On April 22nd, pursuant to his authority under the Immigration and Nationality Act, President Trump issued a Proclamation temporarily suspending the entry of certain immigrants into the United States. Citing decreased economic demand, high unemployment, and an overburdened healthcare system in light of the COVID-19 pandemic, the President has determined that continued immigration into the United States is not in the national interests, and represents a risk to the United States labor market. President Trump’s Proclamation is effective beginning at 11:59 P.M. on April 23rd and expires after sixty (60) days.
This Proclamation has created a great amount of uncertainty and confusion for those involved in the United States immigration system over the last few days. However, it is important to understand the extent and limitations of the Proclamation. President Trump’s policy broadly applies to all those seeking lawful permanent residence in the United States-commonly referred to as a “green card”-with numerous exceptions.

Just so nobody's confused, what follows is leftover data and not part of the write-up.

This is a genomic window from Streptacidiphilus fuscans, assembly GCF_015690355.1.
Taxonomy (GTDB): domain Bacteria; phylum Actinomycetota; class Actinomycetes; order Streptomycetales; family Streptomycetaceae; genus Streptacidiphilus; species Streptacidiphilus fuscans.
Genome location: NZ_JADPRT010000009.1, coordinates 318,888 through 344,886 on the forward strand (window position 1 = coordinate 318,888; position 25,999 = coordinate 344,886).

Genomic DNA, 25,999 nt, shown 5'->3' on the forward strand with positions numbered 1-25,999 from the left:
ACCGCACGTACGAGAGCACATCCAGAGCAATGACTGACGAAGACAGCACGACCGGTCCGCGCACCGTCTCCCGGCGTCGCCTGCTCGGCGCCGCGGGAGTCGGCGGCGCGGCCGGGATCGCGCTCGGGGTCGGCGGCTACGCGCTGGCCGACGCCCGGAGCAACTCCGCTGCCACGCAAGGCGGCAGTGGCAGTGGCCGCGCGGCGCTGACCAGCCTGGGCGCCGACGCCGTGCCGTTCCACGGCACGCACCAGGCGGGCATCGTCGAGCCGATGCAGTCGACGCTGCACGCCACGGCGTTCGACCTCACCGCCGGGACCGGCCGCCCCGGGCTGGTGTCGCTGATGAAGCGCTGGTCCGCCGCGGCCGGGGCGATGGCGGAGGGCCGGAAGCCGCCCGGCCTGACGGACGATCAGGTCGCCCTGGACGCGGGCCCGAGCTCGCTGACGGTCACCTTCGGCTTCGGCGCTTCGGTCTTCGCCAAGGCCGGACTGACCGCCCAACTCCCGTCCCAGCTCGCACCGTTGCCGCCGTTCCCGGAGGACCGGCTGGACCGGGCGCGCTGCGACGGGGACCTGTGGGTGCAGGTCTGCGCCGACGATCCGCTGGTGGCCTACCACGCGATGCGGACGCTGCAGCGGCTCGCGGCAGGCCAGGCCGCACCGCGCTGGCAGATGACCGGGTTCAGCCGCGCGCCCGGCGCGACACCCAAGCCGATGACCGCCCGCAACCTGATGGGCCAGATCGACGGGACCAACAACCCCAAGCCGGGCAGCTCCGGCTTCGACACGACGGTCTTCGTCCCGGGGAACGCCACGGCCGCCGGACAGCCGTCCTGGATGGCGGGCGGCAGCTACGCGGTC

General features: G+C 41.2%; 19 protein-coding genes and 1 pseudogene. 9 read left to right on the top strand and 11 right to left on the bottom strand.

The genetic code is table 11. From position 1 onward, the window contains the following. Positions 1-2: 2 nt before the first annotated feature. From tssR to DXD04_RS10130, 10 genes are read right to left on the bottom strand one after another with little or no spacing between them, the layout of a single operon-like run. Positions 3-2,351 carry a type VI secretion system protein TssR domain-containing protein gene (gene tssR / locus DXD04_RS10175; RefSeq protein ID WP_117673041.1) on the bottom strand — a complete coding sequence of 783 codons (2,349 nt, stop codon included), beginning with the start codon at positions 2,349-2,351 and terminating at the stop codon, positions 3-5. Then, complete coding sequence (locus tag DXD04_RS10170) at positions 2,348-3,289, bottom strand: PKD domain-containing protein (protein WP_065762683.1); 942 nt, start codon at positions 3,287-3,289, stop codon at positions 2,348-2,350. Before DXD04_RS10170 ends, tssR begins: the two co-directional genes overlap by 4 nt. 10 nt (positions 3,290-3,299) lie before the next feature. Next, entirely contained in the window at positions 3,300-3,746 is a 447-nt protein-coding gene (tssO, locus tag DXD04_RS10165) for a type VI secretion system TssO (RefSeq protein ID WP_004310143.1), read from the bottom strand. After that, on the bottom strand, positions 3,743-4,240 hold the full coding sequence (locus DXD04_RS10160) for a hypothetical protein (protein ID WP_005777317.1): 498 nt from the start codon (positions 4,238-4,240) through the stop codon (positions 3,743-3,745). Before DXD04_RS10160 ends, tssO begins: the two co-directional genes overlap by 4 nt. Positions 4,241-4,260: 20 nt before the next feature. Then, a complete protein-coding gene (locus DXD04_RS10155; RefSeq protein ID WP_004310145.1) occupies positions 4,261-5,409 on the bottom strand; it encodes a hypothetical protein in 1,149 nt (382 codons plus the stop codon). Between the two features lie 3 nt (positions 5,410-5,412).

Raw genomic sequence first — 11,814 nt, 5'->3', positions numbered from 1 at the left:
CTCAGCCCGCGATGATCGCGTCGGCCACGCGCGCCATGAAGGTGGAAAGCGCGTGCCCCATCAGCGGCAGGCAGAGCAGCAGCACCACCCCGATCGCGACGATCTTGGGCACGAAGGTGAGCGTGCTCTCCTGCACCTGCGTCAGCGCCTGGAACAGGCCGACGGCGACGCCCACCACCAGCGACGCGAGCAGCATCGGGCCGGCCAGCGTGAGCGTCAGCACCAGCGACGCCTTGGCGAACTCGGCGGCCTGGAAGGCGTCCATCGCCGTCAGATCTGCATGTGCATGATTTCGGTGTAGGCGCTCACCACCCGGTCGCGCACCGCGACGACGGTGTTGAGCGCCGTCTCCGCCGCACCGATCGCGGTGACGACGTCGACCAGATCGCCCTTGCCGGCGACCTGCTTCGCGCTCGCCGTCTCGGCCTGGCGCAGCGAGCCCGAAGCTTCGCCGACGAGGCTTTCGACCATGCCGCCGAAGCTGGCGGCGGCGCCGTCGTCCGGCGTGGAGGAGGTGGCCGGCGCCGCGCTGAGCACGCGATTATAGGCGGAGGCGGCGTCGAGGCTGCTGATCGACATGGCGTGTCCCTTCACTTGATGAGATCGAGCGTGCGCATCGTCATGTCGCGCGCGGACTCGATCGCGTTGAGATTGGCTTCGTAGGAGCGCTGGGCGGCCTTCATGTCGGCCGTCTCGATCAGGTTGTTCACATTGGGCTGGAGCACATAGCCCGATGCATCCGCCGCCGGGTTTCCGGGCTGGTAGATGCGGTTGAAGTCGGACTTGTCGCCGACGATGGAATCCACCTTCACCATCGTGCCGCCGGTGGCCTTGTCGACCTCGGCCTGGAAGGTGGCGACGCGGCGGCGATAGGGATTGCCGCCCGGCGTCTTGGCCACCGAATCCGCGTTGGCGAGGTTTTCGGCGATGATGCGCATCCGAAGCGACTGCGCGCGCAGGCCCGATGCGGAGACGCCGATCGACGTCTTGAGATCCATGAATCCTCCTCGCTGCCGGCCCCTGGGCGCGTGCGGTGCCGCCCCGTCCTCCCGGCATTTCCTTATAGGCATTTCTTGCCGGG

Initially, the Proclamation does not apply to:
- Any person physically present in the United States.
- Any person who already possesses a valid immigrant visa.
- Any person who has an official travel document other than a visa.
Additionally, the Proclamation does not apply to, among others, persons in any of the following categories:
- Lawful permanent residents of the United States.
- Healthcare workers and researchers, and their spouses and children.
- Spouses and children of U.S. citizens.
- Those whose entry would be in the national interest, or would further important U.S. law enforcement objectives.
In addition, the Proclamation requires the Secretaries of Homeland Security, State, and Labor to review nonimmigrant programs within thirty (30) days, and recommend any further appropriate measures to the President to stimulate the United States economy. Within fifty (50) days, the Secretaries are also required to review the Proclamation itself, and recommend to the President whether it should be continued or modified.
Please reach out to your Archer contact or any member of Archer’s COVID-19 Task Force with any questions you may have.
DISCLAIMER: This client advisory is for general information purposes only. It does not constitute legal or tax advice, and may not be used and relied upon as a substitute for legal or tax advice regarding a specific issue or problem. Advice should be obtained from a qualified attorney or tax practitioner licensed to practice in the jurisdiction where that advice is sought.
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